Detroit Guitar Jazz/Funk Legend Dennis Coffey Boils with Live Session ‘One Night at Morey’s: 1968’ (ALBUM REVIEW)


It seems that there’s a revival of funk guitarists going on. Just two weeks after Resonance released three albums of Grant Green’s evolution funk from the 70s, Omnivore has released a live session from Detroit funk master Dennis Coffey – One Night at Morey’s 1968. Even if you don’t know it, you’ve all heard Dennis Coffey before. Coffey was a “Funk Brother” along with bassist James Jamerson, one of the world’s iconic studio ensembles for countless Motown hits as celebrated in the Grammy-award-winning soundtrack for Standing in the Shadows of Motown, which featured Coffey. When you think of the Temptations hits “Ball of Confusion,” “Cloud Nine,” “Just My Imagination” or Edwin Starr’s “War,” to name just a handful, it’s Coffey that you hear on guitar. Along the way, Coffey collaborated with his partner, Mike Theodore, to produce records in several genres. They also discovered and produced Sixto Rodriguez, the subject of the Oscar winning documentary from 2012, Searching for Sugar Man.

Today you can still find Coffey playing every Tuesday night at Northern Lights Lounge in Detroit. This documents when Coffey led a trio that featured legendary organist Lyman Woodard (Martha Reeves & the Vandellas) and drummer Melvin Davis (Smoky Robinson) in a mostly soul jazz live recording at Morey Baker’s Showplace Lounge in Detroit from 1968. This is heady stuff, coming a half decade later than the heyday of Jimmy Smith, Jack McDuff and other iconic organ trios. This is not to say that organ trios are a thing of the past. We still have Medeski, Martin and Wood, Joey DeFranceso/Pat Martino as well as others. Nonetheless, given Coffey’s tenure across a bevy of Motown groups and hits where he generally had to play with restraint, this setting allowed him to stretch out, giving the listener the opportunity to really understand what Coffey’s wonderful guitar talent. There’s soul, rock and even a bit of rock ‘n’ roll in these nine tracks being issued for the first time. And, there isn’t a whole lot of restraint either. When you think of Jimmy Smith or even the work Grant Green did with organ trios, it would be best described as “simmering,” “smoldering,” or “soulful.” Coffey’s trio, on the other hand, mostly plays with unbridled intensity. Call it BOILING.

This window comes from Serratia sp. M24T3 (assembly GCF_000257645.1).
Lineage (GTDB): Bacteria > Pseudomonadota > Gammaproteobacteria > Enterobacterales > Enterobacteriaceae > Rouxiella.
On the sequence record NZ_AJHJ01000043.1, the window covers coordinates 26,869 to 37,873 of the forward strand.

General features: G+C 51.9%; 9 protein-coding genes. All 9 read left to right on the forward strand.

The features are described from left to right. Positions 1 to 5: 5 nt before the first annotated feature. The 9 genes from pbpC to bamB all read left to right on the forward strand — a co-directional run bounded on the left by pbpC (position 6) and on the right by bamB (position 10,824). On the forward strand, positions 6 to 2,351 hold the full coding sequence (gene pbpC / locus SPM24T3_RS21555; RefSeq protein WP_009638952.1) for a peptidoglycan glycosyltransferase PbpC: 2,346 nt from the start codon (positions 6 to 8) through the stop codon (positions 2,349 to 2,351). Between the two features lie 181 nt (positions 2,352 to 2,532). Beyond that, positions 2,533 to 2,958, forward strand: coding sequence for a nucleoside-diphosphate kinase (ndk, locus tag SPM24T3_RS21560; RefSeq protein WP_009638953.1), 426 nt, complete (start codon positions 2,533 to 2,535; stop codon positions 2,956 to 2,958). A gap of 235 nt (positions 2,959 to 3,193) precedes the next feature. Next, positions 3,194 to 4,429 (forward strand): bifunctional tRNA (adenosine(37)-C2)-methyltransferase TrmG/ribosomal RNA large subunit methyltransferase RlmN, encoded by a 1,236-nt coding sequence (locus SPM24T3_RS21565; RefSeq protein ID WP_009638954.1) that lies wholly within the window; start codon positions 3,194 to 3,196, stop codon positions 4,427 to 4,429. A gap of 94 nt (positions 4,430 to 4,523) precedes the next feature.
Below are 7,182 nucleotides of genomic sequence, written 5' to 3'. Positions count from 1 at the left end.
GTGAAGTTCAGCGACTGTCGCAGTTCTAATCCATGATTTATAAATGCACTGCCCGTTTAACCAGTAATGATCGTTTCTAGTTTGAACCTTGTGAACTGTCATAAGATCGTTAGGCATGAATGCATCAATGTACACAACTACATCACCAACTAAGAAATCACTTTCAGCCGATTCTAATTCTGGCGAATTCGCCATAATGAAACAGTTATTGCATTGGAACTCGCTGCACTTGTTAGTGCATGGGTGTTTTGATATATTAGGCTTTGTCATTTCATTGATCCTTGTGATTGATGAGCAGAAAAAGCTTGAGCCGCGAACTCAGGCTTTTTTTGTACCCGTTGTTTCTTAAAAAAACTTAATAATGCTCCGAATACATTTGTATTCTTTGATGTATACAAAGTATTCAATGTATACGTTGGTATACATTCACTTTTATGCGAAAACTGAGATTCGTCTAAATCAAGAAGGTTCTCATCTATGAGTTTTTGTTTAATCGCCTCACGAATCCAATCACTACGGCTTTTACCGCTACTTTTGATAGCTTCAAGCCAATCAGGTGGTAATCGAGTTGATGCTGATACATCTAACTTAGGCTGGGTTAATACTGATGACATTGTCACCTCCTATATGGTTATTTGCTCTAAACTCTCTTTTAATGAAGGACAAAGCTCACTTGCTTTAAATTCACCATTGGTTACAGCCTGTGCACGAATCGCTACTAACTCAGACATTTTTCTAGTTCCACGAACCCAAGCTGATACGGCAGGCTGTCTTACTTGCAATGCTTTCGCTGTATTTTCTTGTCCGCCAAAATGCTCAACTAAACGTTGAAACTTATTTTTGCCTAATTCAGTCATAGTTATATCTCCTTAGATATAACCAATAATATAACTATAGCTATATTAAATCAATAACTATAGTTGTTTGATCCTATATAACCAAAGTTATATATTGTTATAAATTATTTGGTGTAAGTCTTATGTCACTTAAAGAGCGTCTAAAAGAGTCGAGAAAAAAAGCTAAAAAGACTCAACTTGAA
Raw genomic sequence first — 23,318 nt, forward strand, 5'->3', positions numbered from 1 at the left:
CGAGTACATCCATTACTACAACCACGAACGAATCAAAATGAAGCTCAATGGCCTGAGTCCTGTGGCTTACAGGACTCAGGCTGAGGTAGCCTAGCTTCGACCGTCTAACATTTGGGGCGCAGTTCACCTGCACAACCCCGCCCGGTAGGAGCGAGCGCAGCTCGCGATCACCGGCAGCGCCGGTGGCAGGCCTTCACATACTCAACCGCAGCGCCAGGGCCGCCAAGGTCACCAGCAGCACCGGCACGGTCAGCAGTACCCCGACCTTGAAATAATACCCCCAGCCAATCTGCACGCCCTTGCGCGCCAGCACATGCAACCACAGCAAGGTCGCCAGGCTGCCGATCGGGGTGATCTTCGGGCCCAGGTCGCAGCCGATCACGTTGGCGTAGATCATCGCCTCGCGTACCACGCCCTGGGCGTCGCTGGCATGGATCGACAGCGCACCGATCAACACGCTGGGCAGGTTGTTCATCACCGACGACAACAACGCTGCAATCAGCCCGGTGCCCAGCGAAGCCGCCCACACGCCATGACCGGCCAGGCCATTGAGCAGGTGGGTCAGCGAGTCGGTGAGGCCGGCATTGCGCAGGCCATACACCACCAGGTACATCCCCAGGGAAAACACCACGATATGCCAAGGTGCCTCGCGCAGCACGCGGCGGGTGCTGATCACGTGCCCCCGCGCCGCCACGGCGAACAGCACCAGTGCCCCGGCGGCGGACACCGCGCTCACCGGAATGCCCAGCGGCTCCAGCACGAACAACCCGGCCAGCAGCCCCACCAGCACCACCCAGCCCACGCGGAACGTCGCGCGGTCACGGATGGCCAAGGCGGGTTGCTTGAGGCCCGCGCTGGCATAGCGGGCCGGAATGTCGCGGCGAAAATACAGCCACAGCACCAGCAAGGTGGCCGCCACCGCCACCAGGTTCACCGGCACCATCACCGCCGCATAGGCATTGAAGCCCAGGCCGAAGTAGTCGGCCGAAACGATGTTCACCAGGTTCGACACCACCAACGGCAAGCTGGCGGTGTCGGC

This follows last year’s Hot Coffey in the D: Burnin’ at Morey Baker’s Showplace Lounge, released by Resonance Records and drawn from the Morey’s residency, but with an entirely different track list. All tracks on One Night at Morey’s: 1968 are previously unissued and come directly from the vaults of Coffey and his producer, Mike Theodore. There are original compositions “Big City Lights,” “Mindbender,” and “Union Station,” as well as surprising and funky covers of “Billie’s Bounce” by Charlie Parker, “Burning Spear” by The Soul Strings, “Cissy Strut” by the Meters, “Eleanor Rigby” by the Beatles, “Groovin’” by the Young Rascals, and “I’m a Midnight Mover,” by Wilson Pickett (from the pen of both Pickett and Bobby Womack).

According to Coffey, “Morey Baker’s was the hottest club in town and packed every night! We rocked the house.” The trio’s gigs, unlike most of the Motown stuff they were involved in, were not about dancing, but simply listening. They developed a loyal following. Coffey says, “We played there once a week and always packed the house. Much of our audience was middle to upper class folks who were judges, attorneys, businessmen and women who just loved listening to our brand of funk, jazz, rock and soul.” Coffey would constantly bring in new music from different genres, having worked out all the musical arrangements in advance. Yet, he claims they never played the same song the same way twice. They’d just count off and go, never rehearsing.

Lyman’s organ is stellar as he provides churning and swirling counterpoint to Coffey’s riffing and Davis’s drumming really pushes the tempos. The sound quality is pristine, especially given the age of the recording. Strap yourself in. My guess is you’ve rarely heard playing as intense as this. And, you’ll probably want to pick up last year’s album too.

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